Standardization of the K-SNAP included a sample of 2,000 subjects ages 11 to 94 years, which was stratified within each of 13 age groups by gender, geographic region, socioeconomic status, and race/ethnic group. The K-SNAP standardization sample closely approximated 1988 U.S. Census data.
The mean split-half reliability coefficients were strong: .82-84 for the subtests (excluding Mental Status), .85 for the Recall/Closure Composite, and .89 for the K-SNAP Composite (see Table 15.5). Test-retest reliability was based on data from 132 normal adolescents and adults ages 11-91 years tested twice with an average test-retest of 30 days (see Table 15.5). Good test-retest reliability was found for the two composites (in the .80s), but the subtest reliabilities were mediocre, ranging from the mid-60s for Four-Letter Words to the high 70s for Number Recall and Gestalt Closure. Reliability for the Mental Status subtest was based on data from 54 subjects aged 55 or older, as this subtest is primarily intended for clinical populations and middle-aged or elderly populations; the mean stability coefficient was .74.
Results of factor analyses and age trend data provide excellent support for the construct validity for the K-SNAP. In a joint factor analysis of the K-SNAP, K-FAST, and KAIT (N = 1,270), clearly defined crystallized (Gc) and fluid (Gf) factors were identified in two-factor solutions (Kaufman & Kaufman, 1993). The K-SNAP Four-Letter Words subtest was associated with the Fluid factor, consistent with the notion that it measures higher-level reasoning and planning ability. And, as hypothesized, none of the K-SNAP subtests were closely associated with the Crystallized factor; that is sensible because the K-SNAP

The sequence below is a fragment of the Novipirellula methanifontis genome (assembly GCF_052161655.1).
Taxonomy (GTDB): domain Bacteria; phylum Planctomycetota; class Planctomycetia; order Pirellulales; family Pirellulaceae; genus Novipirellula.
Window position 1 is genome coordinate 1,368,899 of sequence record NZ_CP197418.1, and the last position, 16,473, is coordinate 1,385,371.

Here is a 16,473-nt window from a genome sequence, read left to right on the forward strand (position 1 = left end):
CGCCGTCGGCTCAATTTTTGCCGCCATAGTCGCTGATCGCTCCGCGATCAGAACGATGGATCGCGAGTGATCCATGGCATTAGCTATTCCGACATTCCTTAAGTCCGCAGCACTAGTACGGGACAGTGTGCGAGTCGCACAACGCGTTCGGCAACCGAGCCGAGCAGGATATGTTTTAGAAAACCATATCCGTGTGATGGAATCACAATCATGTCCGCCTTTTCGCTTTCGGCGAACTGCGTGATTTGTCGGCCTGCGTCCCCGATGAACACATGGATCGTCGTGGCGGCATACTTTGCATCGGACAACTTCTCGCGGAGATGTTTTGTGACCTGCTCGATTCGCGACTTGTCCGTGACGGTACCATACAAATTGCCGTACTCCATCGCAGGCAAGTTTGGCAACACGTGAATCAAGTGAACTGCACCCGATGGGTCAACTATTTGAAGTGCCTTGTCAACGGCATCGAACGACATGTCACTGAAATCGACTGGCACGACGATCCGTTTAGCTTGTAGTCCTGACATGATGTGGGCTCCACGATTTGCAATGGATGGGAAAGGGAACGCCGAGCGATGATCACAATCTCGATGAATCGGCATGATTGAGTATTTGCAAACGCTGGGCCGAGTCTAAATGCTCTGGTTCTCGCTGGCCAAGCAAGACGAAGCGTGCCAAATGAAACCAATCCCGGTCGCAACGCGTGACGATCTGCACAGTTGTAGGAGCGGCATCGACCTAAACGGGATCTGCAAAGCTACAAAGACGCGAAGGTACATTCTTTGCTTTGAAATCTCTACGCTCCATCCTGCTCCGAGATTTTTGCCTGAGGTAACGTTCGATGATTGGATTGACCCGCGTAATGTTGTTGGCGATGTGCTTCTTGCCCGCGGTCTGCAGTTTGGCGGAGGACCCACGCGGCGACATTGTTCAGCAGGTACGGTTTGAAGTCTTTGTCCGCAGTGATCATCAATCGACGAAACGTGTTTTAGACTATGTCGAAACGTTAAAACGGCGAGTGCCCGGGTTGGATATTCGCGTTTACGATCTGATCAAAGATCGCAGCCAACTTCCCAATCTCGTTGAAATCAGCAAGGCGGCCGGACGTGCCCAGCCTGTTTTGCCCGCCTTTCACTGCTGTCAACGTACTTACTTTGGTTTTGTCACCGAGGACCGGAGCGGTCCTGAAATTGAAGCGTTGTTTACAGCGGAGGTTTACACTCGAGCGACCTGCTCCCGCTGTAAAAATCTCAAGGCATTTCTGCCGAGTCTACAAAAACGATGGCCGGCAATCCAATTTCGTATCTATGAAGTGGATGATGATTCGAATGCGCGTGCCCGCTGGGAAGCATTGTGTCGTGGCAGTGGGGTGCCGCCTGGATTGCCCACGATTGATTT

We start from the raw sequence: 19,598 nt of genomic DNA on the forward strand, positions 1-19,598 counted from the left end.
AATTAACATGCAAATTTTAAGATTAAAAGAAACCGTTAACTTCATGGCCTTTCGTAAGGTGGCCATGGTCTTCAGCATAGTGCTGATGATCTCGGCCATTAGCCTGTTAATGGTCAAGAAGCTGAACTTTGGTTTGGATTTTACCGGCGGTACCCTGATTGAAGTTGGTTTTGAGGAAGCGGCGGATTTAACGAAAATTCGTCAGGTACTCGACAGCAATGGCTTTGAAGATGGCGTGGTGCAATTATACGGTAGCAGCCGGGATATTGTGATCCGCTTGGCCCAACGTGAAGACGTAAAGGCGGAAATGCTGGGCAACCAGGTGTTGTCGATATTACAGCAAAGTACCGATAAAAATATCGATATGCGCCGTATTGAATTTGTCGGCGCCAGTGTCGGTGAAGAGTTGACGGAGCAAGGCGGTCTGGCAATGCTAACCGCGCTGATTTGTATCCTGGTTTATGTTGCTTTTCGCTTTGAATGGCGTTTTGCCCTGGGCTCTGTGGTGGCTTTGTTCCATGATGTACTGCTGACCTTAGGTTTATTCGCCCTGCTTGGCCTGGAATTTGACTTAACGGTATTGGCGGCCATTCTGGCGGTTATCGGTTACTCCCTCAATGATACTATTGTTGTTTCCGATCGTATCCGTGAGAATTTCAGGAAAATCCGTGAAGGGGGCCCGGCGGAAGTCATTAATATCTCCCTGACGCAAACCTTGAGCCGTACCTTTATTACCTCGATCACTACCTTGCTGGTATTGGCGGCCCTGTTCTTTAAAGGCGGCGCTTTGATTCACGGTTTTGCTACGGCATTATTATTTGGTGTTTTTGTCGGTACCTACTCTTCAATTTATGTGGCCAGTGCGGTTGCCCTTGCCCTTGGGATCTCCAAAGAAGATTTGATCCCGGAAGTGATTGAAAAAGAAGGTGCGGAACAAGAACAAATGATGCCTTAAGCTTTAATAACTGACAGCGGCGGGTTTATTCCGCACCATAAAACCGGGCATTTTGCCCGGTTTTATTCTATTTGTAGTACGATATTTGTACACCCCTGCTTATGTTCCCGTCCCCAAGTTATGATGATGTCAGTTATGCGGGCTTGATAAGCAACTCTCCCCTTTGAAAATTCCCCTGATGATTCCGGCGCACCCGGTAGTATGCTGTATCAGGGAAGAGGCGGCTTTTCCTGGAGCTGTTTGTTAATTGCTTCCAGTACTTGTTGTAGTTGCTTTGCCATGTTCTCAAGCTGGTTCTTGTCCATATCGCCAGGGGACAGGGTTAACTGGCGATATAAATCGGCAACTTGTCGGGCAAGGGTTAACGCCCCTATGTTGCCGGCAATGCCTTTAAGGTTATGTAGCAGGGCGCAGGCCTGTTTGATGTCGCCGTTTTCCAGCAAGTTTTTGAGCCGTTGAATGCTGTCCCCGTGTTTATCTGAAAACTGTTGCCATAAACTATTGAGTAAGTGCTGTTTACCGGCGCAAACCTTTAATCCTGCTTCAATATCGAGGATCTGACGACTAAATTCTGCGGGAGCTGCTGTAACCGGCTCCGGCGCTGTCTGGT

tasks do not assess the types of tasks formally taught in school.
An additional factor-analytic study of the K-SNAP, K-FAST, KAIT, and WAIS-R produced a meaningful four-factor solution (Kaufman, Ishi-kuma, & Kaufman, 1994). The four factors produced by the sample of 225 were Gc, Gv/Gf (broad visualization and fluid abilities), Gf, and Gsm (Horn's short-term memory). The three K-SNAP subtests were each associated with different factors, with each substantial factor loading entirely consistently with the rationale for the K-SNAP's development: Four-Letter Words loaded on the Gf factor, Number Recall was associated with the Gsm factor, and Gestalt Closure loaded on the Gv/Gf factor. Thus, these factor-analytic studies suggest that the construct validity of the K-SNAP is supported by its relationship to the Horn constructs (fluid, broad visualization, and short-term memory).
The age-related patterns of performance on the K-SNAP also support its construct validity (Kaufman & Kaufman, 1994b; Kaufman, Kaufman, Chen, & Kaufman, 1996); these data are reported in Chapter 5.
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Whenever a doctor informs the parents that their child is suffering with Autism, the first & foremost question that is thrown over him is - How did it happen? How did my child get this disease? Well, there is no definite answer to what are the exact causes of Autism.